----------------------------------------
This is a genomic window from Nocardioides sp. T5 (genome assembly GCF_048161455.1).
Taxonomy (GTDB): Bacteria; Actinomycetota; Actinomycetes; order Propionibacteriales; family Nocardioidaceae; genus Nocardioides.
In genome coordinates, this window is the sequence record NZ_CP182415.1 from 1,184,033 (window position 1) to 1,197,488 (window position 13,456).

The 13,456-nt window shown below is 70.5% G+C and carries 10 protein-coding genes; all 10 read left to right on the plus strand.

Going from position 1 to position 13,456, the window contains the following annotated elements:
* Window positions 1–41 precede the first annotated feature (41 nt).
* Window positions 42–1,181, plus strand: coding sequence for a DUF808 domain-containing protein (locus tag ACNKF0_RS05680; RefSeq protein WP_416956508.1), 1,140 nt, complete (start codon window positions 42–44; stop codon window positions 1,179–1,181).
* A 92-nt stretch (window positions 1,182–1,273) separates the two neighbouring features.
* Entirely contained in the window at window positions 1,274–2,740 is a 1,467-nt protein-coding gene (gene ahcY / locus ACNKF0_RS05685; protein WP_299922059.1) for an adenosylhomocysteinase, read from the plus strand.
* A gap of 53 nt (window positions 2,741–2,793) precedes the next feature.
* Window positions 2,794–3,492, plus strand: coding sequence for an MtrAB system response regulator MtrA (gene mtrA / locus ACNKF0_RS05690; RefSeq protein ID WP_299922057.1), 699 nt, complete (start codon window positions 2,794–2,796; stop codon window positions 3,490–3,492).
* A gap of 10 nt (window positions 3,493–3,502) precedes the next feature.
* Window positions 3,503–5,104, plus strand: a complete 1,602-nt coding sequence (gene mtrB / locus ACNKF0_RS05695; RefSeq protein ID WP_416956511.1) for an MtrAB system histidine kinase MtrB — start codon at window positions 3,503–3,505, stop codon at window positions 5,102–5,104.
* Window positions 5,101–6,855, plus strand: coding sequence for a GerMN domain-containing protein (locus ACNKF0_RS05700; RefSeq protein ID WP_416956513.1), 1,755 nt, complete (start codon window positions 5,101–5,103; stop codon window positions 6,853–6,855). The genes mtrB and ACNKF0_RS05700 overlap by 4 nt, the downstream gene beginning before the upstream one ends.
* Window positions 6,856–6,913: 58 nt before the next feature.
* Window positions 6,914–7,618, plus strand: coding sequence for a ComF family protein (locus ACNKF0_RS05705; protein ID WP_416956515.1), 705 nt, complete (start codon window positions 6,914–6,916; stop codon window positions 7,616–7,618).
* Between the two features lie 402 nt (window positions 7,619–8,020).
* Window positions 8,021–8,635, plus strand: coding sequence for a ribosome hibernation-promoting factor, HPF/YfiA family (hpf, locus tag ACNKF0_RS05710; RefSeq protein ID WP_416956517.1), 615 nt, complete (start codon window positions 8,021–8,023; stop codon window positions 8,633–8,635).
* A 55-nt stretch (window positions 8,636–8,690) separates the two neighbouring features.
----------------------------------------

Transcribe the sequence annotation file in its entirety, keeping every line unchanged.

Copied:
This is a genomic window from Nocardioides sp. T5 (genome assembly GCF_048161455.1).
Taxonomy (GTDB): Bacteria; Actinomycetota; Actinomycetes; order Propionibacteriales; family Nocardioidaceae; genus Nocardioides.
In genome coordinates, this window is the sequence record NZ_CP182415.1 from 1,184,033 (window position 1) to 1,197,488 (window position 13,456).

The 13,456-nt window shown below is 70.5% G+C and carries 10 protein-coding genes; all 10 read left to right on the plus strand.

Going from position 1 to position 13,456, the window contains the following annotated elements:
* Window positions 1–41 precede the first annotated feature (41 nt).
* Window positions 42–1,181, plus strand: coding sequence for a DUF808 domain-containing protein (locus tag ACNKF0_RS05680; RefSeq protein WP_416956508.1), 1,140 nt, complete (start codon window positions 42–44; stop codon window positions 1,179–1,181).
* A 92-nt stretch (window positions 1,182–1,273) separates the two neighbouring features.
* Entirely contained in the window at window positions 1,274–2,740 is a 1,467-nt protein-coding gene (gene ahcY / locus ACNKF0_RS05685; protein WP_299922059.1) for an adenosylhomocysteinase, read from the plus strand.
* A gap of 53 nt (window positions 2,741–2,793) precedes the next feature.
* Window positions 2,794–3,492, plus strand: coding sequence for an MtrAB system response regulator MtrA (gene mtrA / locus ACNKF0_RS05690; RefSeq protein ID WP_299922057.1), 699 nt, complete (start codon window positions 2,794–2,796; stop codon window positions 3,490–3,492).
* A gap of 10 nt (window positions 3,493–3,502) precedes the next feature.
* Window positions 3,503–5,104, plus strand: a complete 1,602-nt coding sequence (gene mtrB / locus ACNKF0_RS05695; RefSeq protein ID WP_416956511.1) for an MtrAB system histidine kinase MtrB — start codon at window positions 3,503–3,505, stop codon at window positions 5,102–5,104.
* Window positions 5,101–6,855, plus strand: coding sequence for a GerMN domain-containing protein (locus ACNKF0_RS05700; RefSeq protein ID WP_416956513.1), 1,755 nt, complete (start codon window positions 5,101–5,103; stop codon window positions 6,853–6,855). The genes mtrB and ACNKF0_RS05700 overlap by 4 nt, the downstream gene beginning before the upstream one ends.
* Window positions 6,856–6,913: 58 nt before the next feature.
* Window positions 6,914–7,618, plus strand: coding sequence for a ComF family protein (locus ACNKF0_RS05705; protein ID WP_416956515.1), 705 nt, complete (start codon window positions 6,914–6,916; stop codon window positions 7,616–7,618).
* Between the two features lie 402 nt (window positions 7,619–8,020).
* Window positions 8,021–8,635, plus strand: coding sequence for a ribosome hibernation-promoting factor, HPF/YfiA family (hpf, locus tag ACNKF0_RS05710; RefSeq protein ID WP_416956517.1), 615 nt, complete (start codon window positions 8,021–8,023; stop codon window positions 8,633–8,635).
* A 55-nt stretch (window positions 8,636–8,690) separates the two neighbouring features.